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Title: A biomagnetic field mapping system for detection of heart disease in a clinical environment
Author: Mooney, John William
Awarding Body: University of Leeds
Current Institution: University of Leeds
Date of Award: 2018
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This PhD was inspired by the clinical demand for a system to triage chest pain and the untapped diagnostic potential of magnetocardiography (MCG) to reliably detect silent ischaemic heart disease, which is responsible for the highest mortality rate of any single disease category. The aim was to develop a low cost and portable biomagnetic field mapping system capable of differentiating between healthy and diseased hearts within an unshielded hospital environment. This entailed the development of a system based on an array of magnetometers with sufficient sensitivity (104fT/ Hz at 10Hz) and noise rejection performance (68.4 ± 3.9 dB) to measure the small magnetic field associated with the heart beat, the magneocardiogram, within a much larger background noise. The array of induction coil magnetometers (ICM) we developed had sufficient sensitivity and were robust to high amplitude noise. These sensors were also cheap to manufacture and capable of operating on battery power, allowing a low cost, portable device to be developed. The key element that allowed us to achieve unshielded operation was the development of an algorithmic spatial filter, used as a substitute to operation within a magnetically shielded room. This coherent noise rejection (CNR) algorithm exploits the difference in spatial coherence between the local cardiac signals and the distant background noise sources. The observed coherence width during a clinical trial of the system within a hospital ward was 2.8 ± 0.9 × 10 6 mm 2 . This allowed us to capture MCG signals with a signal to noise ratio of SNR QRS = 0.93 ± 4.43dB. The performance of CNR was found to improve by 9dB per order of magnitude increase in environmental spatial coherence width. The coherence width can be increased by changes to hospital architecture, electromagnetic field regulation and device design optimisation. The thesis also explores a variety of approaches to obtain binary diagnostic information from MCG, from traditional statistical learning on manually engineered features to machine learning. I found that machine learning techniques, in particular convolutional neural networks (CNN), were able to capture more diagnostic information than traditional techniques and achieved world class prediction accuracy of 88% on the clinical trial dataset.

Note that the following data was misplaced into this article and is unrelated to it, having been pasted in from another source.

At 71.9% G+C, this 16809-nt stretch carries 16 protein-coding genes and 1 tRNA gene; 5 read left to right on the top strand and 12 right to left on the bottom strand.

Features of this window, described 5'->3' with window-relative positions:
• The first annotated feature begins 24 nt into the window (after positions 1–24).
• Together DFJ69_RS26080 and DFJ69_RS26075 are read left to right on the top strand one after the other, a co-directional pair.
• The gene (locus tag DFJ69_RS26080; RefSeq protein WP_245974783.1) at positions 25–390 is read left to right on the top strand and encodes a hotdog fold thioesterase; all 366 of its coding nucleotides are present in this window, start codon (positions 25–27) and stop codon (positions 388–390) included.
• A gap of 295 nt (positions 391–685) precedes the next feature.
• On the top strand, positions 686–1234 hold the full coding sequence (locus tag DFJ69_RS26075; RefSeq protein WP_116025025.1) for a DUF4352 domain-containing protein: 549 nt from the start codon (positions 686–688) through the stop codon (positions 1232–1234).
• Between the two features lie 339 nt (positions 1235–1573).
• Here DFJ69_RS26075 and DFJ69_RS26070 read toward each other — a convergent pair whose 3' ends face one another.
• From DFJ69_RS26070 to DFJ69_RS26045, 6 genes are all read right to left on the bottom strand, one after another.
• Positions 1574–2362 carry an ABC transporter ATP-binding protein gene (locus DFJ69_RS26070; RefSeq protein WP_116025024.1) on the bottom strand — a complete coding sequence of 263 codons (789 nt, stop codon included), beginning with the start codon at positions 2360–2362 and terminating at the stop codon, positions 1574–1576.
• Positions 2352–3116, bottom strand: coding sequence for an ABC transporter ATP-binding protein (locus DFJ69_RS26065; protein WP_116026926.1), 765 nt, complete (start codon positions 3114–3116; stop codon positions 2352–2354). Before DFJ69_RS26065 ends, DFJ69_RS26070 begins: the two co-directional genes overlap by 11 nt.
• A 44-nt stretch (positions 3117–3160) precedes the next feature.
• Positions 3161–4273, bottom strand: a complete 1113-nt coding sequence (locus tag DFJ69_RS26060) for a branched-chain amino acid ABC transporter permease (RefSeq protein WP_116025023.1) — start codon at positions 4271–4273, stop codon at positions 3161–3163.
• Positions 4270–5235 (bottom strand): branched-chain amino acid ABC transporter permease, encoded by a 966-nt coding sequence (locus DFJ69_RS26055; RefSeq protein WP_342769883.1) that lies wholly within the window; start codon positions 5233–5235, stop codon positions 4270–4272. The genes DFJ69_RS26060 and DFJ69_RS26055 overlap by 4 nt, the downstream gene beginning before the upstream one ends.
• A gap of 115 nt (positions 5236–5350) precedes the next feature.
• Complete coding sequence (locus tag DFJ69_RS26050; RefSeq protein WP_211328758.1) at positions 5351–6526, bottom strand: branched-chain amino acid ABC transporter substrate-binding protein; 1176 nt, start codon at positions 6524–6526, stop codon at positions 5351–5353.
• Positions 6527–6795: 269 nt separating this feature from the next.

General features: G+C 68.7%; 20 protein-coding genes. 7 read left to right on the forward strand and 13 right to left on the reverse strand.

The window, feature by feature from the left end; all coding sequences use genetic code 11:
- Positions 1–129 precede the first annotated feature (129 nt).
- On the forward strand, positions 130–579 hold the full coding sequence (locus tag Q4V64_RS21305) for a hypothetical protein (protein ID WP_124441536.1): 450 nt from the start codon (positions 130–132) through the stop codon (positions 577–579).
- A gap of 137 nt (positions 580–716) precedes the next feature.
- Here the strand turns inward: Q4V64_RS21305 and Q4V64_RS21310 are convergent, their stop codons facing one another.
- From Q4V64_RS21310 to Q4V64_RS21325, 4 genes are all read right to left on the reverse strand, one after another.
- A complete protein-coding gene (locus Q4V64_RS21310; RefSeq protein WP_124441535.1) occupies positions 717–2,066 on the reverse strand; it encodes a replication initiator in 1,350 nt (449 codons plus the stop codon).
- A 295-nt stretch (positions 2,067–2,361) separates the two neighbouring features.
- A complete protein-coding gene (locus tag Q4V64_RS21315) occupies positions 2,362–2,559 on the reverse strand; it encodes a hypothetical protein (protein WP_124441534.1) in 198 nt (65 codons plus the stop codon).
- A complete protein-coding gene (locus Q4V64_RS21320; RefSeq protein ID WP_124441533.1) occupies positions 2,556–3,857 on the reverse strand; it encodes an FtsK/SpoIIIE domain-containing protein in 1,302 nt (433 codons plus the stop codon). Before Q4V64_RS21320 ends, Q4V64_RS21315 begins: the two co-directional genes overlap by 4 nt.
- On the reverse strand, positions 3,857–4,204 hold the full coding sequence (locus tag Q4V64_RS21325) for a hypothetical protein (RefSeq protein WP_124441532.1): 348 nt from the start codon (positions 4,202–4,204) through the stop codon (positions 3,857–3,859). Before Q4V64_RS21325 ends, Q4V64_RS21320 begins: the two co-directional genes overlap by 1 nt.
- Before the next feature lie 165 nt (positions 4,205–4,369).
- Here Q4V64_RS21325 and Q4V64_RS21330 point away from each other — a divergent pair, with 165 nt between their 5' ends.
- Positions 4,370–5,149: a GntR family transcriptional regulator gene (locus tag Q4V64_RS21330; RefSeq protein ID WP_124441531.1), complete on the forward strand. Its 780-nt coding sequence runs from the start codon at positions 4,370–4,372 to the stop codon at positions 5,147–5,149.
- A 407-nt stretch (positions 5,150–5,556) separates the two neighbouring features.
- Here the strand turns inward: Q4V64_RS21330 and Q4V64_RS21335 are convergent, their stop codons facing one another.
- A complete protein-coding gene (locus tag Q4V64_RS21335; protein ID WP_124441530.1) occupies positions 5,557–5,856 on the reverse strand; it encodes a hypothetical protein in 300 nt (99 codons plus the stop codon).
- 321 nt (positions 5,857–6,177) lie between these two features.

Supervisor: Varcoe, Benjamin T. H. Sponsor: NHS National Innovation Centre ; EPSRC
Qualification Name: Thesis (Ph.D.) Qualification Level: Doctoral
EThOS ID:  DOI: Not available